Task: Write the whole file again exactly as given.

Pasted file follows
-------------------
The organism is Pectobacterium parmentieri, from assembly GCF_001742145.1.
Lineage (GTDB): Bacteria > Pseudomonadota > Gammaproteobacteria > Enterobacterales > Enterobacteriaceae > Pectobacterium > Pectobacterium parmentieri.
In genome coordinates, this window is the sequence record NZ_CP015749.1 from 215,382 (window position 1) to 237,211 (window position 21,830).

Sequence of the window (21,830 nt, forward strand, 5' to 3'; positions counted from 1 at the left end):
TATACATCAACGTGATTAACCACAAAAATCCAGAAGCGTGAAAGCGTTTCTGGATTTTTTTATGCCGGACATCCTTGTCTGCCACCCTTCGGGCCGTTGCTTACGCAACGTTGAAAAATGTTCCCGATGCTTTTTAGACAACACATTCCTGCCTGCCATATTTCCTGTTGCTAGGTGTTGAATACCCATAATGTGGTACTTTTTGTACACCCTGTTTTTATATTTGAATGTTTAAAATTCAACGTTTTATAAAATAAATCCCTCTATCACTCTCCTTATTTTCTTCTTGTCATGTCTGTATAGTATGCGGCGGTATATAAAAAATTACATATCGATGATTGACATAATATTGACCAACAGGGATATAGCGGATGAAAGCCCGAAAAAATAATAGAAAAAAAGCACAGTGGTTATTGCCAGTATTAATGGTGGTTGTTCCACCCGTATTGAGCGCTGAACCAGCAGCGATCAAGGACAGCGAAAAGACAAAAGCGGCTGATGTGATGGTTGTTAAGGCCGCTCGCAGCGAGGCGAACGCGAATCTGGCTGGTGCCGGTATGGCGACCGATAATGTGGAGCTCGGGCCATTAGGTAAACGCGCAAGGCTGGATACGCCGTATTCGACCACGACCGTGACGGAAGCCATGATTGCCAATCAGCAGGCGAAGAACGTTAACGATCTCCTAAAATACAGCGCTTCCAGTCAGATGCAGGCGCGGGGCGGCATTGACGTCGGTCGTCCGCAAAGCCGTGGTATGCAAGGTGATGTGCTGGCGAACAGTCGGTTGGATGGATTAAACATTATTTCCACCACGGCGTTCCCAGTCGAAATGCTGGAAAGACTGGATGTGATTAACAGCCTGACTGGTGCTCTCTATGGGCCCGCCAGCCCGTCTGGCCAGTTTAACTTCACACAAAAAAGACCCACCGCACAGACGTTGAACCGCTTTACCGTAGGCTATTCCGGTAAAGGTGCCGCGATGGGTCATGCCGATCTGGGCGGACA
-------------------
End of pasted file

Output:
The organism is Pectobacterium parmentieri, from assembly GCF_001742145.1.
Lineage (GTDB): Bacteria > Pseudomonadota > Gammaproteobacteria > Enterobacterales > Enterobacteriaceae > Pectobacterium > Pectobacterium parmentieri.
In genome coordinates, this window is the sequence record NZ_CP015749.1 from 215,382 (window position 1) to 237,211 (window position 21,830).

Sequence of the window (21,830 nt, forward strand, 5' to 3'; positions counted from 1 at the left end):
TATACATCAACGTGATTAACCACAAAAATCCAGAAGCGTGAAAGCGTTTCTGGATTTTTTTATGCCGGACATCCTTGTCTGCCACCCTTCGGGCCGTTGCTTACGCAACGTTGAAAAATGTTCCCGATGCTTTTTAGACAACACATTCCTGCCTGCCATATTTCCTGTTGCTAGGTGTTGAATACCCATAATGTGGTACTTTTTGTACACCCTGTTTTTATATTTGAATGTTTAAAATTCAACGTTTTATAAAATAAATCCCTCTATCACTCTCCTTATTTTCTTCTTGTCATGTCTGTATAGTATGCGGCGGTATATAAAAAATTACATATCGATGATTGACATAATATTGACCAACAGGGATATAGCGGATGAAAGCCCGAAAAAATAATAGAAAAAAAGCACAGTGGTTATTGCCAGTATTAATGGTGGTTGTTCCACCCGTATTGAGCGCTGAACCAGCAGCGATCAAGGACAGCGAAAAGACAAAAGCGGCTGATGTGATGGTTGTTAAGGCCGCTCGCAGCGAGGCGAACGCGAATCTGGCTGGTGCCGGTATGGCGACCGATAATGTGGAGCTCGGGCCATTAGGTAAACGCGCAAGGCTGGATACGCCGTATTCGACCACGACCGTGACGGAAGCCATGATTGCCAATCAGCAGGCGAAGAACGTTAACGATCTCCTAAAATACAGCGCTTCCAGTCAGATGCAGGCGCGGGGCGGCATTGACGTCGGTCGTCCGCAAAGCCGTGGTATGCAAGGTGATGTGCTGGCGAACAGTCGGTTGGATGGATTAAACATTATTTCCACCACGGCGTTCCCAGTCGAAATGCTGGAAAGACTGGATGTGATTAACAGCCTGACTGGTGCTCTCTATGGGCCCGCCAGCCCGTCTGGCCAGTTTAACTTCACACAAAAAAGACCCACCGCACAGACGTTGAACCGCTTTACCGTAGGCTATTCCGGTAAAGGTGCCGCGATGGGTCATGCCGATCTGGGCGGACA